Loyola Marymount University

Los Angeles, CA
$200,000
June 2014

American high schools and colleges are failing to provide the quality and quantity of graduates needed to meet the nation’s current and future STEM needs.  This situation is not surprising, given how little science is emphasized and how poorly it is taught at the elementary school level.  In response to this challenge, the Loyola Marymount University School of Education (SOE) is redesigning its preservice teacher preparation program to equip elementary school teachers to be effective STEM educators.  Led by SOE’s Center for Math and Science Teaching, a new yearlong sequence of theory and methods courses will be co-designed and co-taught with teachers from the Los Angeles Unified School District’s (LAUSD) Playa Vista Elementary School (PVES), a demonstration site that cultivates innovative teaching strategies to produce STEM literate students.  A Foundation grant will support the development and testing of K-5 curricular revisions with PVES teachers in year one, testing the new courses with 40 of LMU’s pre-service teacher candidates in year one and with an additional 20 pre-service teacher candidates each successive year, and a one-week institute in summer 2016 for 20 LAUSD teacher leaders pulled from three other demonstration school sites: Wright Middle School STEAM Magnet, Ambassador School of Global Education, and WISH Charter Elementary School.

New Horizons

North Hills, CA
$150,000
June 2014

New Horizons serves 1,000 adults with special needs annually.  Up until the 1950s, people born with mental retardation, cerebral palsy, autism and epilepsy were often institutionalized.  Times have changed, and people with intellectual disabilities are integrated into society through their schools and by living and working in the community.  As a result of this better quality of life, individuals with special needs are also living longer.  As they age, those with Down Syndrome in particular have a high occurrence of early-onset dementia that is the same as or similar to Alzheimer’s disease.  In response, New Horizons is building a six-bedroom memory care group home to serve this population.  The home will model best practices that enable residents to age in place and avoid nursing home placements.  New Horizons will also develop a staff training curriculum in partnership with the Southern California Alzheimer’s Association that will be disseminated along with lessons learned to medical and social service professionals, non-profits and families.  A Foundation grant will support construction of the memory care home.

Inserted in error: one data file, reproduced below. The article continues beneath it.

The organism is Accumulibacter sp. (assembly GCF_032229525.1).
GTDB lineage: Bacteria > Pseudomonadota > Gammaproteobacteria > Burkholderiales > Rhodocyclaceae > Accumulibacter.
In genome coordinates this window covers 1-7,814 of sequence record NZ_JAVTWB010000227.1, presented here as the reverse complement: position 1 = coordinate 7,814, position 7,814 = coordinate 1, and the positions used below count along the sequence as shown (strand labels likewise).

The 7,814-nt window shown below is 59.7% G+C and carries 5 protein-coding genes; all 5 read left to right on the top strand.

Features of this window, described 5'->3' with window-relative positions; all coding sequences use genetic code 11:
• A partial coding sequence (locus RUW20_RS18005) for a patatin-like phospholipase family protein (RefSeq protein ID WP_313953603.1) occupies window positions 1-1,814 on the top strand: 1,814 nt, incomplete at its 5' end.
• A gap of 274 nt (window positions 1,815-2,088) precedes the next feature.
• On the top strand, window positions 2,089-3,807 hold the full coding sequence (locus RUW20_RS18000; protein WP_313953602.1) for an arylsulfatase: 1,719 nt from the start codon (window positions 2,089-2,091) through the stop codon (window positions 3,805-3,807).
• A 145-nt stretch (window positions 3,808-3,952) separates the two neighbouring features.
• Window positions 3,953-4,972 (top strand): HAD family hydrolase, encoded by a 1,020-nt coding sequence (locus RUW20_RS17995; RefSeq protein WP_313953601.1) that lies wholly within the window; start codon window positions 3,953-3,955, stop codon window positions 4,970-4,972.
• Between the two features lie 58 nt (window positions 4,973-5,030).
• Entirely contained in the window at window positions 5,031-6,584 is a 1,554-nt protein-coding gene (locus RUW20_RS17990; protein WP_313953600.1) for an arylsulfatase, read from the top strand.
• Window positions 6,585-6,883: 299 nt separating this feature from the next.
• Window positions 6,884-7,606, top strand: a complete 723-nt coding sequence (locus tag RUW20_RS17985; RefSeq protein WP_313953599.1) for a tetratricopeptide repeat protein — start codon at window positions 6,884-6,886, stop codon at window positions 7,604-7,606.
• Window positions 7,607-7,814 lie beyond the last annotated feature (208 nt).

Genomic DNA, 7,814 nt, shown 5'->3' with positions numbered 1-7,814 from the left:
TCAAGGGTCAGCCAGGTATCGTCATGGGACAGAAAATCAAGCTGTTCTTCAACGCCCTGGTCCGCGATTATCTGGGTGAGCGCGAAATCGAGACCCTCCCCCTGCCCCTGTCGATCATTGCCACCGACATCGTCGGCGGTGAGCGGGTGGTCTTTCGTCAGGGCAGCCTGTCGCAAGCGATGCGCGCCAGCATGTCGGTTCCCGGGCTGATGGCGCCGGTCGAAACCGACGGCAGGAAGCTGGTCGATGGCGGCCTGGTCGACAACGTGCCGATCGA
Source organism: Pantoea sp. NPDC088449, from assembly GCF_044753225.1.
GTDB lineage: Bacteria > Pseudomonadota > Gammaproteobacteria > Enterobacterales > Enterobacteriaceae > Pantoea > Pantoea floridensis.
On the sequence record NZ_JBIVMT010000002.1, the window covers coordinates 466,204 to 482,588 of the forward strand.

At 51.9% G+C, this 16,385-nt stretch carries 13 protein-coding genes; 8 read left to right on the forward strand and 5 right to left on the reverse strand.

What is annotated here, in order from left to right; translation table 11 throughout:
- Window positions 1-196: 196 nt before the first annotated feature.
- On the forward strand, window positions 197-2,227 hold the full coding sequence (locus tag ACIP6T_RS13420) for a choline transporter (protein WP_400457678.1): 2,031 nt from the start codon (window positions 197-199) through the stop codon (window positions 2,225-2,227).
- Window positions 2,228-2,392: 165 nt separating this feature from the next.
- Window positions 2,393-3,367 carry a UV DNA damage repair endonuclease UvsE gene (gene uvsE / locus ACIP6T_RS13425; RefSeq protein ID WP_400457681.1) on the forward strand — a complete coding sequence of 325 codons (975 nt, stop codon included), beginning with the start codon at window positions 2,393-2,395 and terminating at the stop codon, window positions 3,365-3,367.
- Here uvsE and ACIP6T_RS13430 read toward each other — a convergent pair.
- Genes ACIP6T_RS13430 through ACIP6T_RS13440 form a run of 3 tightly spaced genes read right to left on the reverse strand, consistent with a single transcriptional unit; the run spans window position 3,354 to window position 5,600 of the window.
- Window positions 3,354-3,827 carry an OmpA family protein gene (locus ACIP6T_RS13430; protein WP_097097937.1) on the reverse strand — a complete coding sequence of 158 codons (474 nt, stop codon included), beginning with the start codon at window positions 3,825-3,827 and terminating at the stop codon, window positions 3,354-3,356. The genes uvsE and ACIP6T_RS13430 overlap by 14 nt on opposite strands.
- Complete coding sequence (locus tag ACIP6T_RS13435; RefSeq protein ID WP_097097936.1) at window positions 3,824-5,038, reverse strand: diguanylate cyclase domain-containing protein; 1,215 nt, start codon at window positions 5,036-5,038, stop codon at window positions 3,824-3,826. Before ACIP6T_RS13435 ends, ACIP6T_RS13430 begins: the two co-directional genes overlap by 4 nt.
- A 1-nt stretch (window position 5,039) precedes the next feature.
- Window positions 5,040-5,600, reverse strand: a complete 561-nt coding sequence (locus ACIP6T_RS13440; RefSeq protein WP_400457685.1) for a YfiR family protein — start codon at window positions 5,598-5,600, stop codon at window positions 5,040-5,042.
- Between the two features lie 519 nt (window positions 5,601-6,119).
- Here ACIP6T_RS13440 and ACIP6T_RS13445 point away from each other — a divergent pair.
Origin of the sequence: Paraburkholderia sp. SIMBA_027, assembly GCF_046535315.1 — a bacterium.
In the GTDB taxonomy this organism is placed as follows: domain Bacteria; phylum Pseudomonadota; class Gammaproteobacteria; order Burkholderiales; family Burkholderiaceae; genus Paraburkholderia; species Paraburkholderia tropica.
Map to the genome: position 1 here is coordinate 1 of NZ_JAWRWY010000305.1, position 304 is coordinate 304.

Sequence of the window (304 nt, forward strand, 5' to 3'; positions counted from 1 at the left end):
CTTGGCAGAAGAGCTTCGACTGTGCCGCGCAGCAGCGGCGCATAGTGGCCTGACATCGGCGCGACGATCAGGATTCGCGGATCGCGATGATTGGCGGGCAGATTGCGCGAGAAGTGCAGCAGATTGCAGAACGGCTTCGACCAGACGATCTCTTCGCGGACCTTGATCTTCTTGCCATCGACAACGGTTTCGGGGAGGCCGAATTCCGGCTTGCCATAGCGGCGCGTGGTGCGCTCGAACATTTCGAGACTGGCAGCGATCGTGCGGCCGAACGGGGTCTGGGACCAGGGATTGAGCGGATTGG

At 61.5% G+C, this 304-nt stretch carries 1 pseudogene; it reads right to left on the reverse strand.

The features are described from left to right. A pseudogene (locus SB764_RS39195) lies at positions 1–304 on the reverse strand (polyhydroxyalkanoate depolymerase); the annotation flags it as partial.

Otis College of Art & Design

Los Angeles, CA
$100,000
June 2014